Starring Ross Lynch. Rated PG
America’s fixation on serial killers mostly concentrates on the procedural aspect of playing god. My Friend Dahmer sticks to the psychological context that helped create an unusually sensational criminal, eventually convicted for killing at least 17 young men (mostly of colour) and having sex with and/or partially devouring their bodies.
None of that happens in this smartly crafted indie feature, based on the graphic novel by John “Derf” Backderf, who hung out with future killer Jeffrey Dahmer in their last year of high school, in late-’70s Ohio. Of course, you don’t need to know that writer-director Marc Meyers filmed in actual locations, including the Dahmer family home. But this matters because it’s an exceptionally creepy hideaway off a busy road, on the edge of dense woods. The isolation makes it possible for him to collect roadkill and dissolve the corpses of silent lambs in acid, courtesy of skills learned from his chemist father. (“I’m trying to quit,” the lad promises, at one point.)
Said dad is played by The Good Wife’s Dallas Roberts as a meek, stuttering fellow, bullied by his hard-drinking, mentally unstable wife (Anne Heche). Daily tensions take a toll on their introverted son, played in a breakout (if rigidly controlled) performance by young Disney veteran Ross Lynch.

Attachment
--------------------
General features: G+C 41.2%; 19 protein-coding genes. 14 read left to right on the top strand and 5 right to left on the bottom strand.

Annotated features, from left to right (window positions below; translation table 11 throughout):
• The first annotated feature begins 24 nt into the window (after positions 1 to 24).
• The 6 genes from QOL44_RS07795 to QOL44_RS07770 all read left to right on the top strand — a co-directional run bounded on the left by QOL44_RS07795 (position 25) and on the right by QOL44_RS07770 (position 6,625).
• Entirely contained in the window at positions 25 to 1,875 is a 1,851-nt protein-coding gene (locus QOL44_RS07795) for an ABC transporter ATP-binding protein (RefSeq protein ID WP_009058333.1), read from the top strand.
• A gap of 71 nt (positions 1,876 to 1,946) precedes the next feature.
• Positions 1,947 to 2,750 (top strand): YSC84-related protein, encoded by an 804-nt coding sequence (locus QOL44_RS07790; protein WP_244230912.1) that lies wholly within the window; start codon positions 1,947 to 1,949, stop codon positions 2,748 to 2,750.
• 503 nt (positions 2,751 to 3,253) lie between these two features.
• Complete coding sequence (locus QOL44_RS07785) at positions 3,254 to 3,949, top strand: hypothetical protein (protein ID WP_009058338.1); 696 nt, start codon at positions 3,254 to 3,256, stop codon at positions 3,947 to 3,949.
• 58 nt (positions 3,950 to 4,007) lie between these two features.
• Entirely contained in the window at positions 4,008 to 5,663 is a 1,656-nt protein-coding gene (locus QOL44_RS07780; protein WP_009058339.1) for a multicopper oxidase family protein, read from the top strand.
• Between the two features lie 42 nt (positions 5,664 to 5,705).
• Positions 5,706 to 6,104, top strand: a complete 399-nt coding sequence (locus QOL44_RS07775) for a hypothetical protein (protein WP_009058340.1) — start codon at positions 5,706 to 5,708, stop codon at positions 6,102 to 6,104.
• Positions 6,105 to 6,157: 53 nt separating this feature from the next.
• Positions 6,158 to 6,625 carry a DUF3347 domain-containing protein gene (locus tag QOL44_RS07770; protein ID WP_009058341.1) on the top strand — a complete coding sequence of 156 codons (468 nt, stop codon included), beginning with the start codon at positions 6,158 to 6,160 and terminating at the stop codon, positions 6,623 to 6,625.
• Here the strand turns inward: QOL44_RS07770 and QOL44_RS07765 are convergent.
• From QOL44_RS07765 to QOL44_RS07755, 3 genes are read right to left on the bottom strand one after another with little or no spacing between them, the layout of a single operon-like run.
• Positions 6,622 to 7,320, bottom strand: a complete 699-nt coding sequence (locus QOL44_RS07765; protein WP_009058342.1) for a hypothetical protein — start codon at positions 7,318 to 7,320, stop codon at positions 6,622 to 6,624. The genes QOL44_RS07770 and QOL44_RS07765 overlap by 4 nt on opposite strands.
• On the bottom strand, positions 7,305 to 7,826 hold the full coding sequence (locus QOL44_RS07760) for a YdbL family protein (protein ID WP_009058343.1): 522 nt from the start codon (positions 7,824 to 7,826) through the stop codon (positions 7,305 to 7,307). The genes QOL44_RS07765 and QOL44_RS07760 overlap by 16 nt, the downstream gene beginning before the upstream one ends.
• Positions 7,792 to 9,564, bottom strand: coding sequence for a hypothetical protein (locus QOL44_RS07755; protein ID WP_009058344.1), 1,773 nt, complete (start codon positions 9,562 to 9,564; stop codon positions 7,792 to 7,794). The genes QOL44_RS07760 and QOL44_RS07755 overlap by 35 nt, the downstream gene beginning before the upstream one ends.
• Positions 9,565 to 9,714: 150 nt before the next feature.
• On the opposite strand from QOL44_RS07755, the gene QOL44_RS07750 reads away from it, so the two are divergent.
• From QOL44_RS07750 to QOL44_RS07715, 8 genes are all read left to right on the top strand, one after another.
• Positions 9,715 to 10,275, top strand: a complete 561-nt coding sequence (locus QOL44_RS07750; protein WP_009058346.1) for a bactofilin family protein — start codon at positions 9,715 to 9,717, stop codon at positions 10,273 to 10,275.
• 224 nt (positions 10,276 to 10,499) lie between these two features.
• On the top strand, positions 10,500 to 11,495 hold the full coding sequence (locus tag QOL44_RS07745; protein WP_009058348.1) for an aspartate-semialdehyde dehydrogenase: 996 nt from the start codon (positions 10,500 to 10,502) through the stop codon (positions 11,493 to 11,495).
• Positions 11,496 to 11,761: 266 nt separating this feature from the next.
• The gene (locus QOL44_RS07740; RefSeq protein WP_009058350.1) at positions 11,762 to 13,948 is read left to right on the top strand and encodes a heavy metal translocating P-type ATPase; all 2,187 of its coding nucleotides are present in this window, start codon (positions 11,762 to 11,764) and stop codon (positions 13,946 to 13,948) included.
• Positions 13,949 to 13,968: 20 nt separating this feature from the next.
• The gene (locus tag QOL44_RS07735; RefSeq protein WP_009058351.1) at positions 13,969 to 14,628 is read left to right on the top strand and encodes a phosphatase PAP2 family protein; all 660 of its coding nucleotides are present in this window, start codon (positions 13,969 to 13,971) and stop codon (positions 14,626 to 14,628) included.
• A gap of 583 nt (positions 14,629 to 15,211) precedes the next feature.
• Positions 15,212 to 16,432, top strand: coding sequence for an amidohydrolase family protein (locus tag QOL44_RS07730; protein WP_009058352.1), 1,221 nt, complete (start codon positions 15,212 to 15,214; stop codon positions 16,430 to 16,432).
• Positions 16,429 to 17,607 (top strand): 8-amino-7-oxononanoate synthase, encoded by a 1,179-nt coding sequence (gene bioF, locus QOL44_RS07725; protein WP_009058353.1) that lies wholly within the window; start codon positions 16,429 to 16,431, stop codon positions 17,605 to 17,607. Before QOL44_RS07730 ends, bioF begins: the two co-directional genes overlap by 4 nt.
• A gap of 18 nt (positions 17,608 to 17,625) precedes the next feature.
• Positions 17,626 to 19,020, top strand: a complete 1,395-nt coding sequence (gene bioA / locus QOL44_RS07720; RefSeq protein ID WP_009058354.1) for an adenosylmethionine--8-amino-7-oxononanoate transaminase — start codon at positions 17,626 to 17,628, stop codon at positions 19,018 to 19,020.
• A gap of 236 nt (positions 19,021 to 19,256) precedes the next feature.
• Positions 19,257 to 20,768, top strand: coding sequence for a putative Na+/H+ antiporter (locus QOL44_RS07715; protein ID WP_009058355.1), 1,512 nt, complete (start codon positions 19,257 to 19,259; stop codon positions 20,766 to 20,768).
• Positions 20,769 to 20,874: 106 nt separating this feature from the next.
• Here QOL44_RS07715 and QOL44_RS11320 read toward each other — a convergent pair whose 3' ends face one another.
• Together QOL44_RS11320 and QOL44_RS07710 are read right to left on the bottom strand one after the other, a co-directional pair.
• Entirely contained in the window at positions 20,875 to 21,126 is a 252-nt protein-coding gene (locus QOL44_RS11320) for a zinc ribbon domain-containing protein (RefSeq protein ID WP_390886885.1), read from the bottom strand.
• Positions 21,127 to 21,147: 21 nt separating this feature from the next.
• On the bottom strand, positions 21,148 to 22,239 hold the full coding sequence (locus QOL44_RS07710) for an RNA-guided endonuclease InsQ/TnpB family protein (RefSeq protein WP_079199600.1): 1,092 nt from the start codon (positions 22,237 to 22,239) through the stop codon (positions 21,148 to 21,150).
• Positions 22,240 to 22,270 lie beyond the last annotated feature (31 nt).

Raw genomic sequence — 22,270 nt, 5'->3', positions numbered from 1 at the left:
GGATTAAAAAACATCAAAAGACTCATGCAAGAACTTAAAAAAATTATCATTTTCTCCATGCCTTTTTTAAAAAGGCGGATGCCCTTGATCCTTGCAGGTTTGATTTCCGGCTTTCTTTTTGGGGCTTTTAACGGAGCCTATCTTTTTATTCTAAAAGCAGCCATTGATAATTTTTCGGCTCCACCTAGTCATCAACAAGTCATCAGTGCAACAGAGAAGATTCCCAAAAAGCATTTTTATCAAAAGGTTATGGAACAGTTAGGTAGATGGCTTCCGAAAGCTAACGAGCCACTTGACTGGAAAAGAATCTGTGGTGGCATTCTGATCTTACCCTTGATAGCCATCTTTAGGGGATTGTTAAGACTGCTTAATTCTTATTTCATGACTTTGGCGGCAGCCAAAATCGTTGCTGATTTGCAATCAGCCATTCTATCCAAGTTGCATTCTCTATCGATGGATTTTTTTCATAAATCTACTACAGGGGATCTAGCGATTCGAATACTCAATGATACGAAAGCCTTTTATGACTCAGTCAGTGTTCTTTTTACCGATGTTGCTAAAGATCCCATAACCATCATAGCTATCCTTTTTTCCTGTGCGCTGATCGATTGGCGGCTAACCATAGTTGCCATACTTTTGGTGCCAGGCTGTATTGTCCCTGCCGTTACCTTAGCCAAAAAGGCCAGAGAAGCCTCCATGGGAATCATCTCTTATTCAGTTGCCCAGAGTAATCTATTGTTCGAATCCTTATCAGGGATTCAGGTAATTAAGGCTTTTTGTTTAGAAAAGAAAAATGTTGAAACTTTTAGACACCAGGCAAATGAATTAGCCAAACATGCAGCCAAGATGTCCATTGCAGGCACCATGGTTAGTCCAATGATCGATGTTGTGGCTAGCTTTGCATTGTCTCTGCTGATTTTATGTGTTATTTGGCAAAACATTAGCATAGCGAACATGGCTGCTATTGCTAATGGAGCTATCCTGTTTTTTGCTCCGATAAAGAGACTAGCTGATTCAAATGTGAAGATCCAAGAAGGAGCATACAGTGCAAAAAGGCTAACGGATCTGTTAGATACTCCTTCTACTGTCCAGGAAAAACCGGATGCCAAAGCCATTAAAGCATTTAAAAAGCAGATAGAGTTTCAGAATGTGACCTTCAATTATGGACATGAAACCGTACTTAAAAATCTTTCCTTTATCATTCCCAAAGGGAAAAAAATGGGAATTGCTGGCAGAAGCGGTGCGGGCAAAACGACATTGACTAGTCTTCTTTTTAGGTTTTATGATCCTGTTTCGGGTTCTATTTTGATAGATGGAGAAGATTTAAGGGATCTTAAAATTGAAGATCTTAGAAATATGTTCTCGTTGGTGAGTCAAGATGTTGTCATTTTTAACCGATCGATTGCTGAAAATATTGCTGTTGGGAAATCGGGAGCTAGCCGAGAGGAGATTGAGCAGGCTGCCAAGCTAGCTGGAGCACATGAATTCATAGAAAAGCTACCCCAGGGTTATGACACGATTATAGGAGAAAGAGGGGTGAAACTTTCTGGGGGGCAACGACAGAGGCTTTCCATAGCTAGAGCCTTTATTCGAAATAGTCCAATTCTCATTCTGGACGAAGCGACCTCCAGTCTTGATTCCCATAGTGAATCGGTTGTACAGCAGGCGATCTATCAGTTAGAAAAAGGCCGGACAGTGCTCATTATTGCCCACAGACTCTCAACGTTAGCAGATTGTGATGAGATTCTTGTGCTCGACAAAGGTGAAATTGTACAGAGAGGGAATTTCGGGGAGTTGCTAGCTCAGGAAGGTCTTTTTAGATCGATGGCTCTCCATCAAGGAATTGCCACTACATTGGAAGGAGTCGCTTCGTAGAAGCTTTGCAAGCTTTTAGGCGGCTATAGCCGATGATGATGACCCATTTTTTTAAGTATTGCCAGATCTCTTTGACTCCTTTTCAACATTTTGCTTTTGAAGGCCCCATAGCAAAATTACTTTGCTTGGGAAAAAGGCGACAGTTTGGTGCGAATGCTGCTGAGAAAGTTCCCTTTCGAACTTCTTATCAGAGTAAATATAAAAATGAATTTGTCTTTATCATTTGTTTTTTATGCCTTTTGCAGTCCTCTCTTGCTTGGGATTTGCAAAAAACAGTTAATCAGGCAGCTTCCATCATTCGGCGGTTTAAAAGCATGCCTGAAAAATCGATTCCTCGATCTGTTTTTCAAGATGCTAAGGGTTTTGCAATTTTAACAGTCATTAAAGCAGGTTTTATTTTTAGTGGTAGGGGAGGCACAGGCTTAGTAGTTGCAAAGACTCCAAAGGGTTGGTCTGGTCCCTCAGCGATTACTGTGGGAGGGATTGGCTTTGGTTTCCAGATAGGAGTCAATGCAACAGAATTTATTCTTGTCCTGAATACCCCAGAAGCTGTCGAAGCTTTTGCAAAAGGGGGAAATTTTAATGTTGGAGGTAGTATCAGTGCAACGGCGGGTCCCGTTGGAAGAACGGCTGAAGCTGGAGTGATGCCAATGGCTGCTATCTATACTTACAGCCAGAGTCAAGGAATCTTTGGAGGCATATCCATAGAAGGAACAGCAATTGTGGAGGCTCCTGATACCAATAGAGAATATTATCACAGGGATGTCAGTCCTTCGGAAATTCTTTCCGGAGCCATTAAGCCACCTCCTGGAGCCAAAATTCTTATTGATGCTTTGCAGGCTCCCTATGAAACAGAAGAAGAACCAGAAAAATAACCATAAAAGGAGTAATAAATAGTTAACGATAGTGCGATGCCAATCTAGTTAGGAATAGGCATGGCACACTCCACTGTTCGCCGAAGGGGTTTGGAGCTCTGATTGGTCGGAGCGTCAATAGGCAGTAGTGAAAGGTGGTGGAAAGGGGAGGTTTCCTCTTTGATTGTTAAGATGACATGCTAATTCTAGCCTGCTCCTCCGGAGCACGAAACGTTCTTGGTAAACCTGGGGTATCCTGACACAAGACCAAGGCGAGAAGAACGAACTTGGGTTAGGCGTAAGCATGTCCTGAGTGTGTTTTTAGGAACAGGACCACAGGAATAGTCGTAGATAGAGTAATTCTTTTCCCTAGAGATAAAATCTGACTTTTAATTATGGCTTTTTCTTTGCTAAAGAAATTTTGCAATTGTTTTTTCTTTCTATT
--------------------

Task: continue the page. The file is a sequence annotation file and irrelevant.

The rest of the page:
Young Jeffrey stalks school hallways with sunken chest and hoodie of blond hair hanging over his aviator glasses. Unsure of his own sexuality, he’s currently fixated on a middle-aged doctor (Mad Men’s Vincent Kartheiser) who jogs his stretch of highway. The kid is notably passive, but when he defuses a school situation by imitating his mom’s heavily palsied interior decorator, he’s embraced by the punky cool kids. They’re led by the compulsive sketcher called Derf, played winningly by Alex Wolff—another former child star (alongside his brother Nat). They adopt this weird mascot, but warn him to stay away from the local pot dealer, “because that guy’s a total psycho”.
Aside from its dead-on period feel, the well-paced movie’s main pull is the banality of the behaviour on display. It’s not aberration that stands out but the effort to blend in. “You want to seem normal, right?” Jeff asks a geeky girl when he needs a beard for the prom. His little brother, by the way, turned out just fine.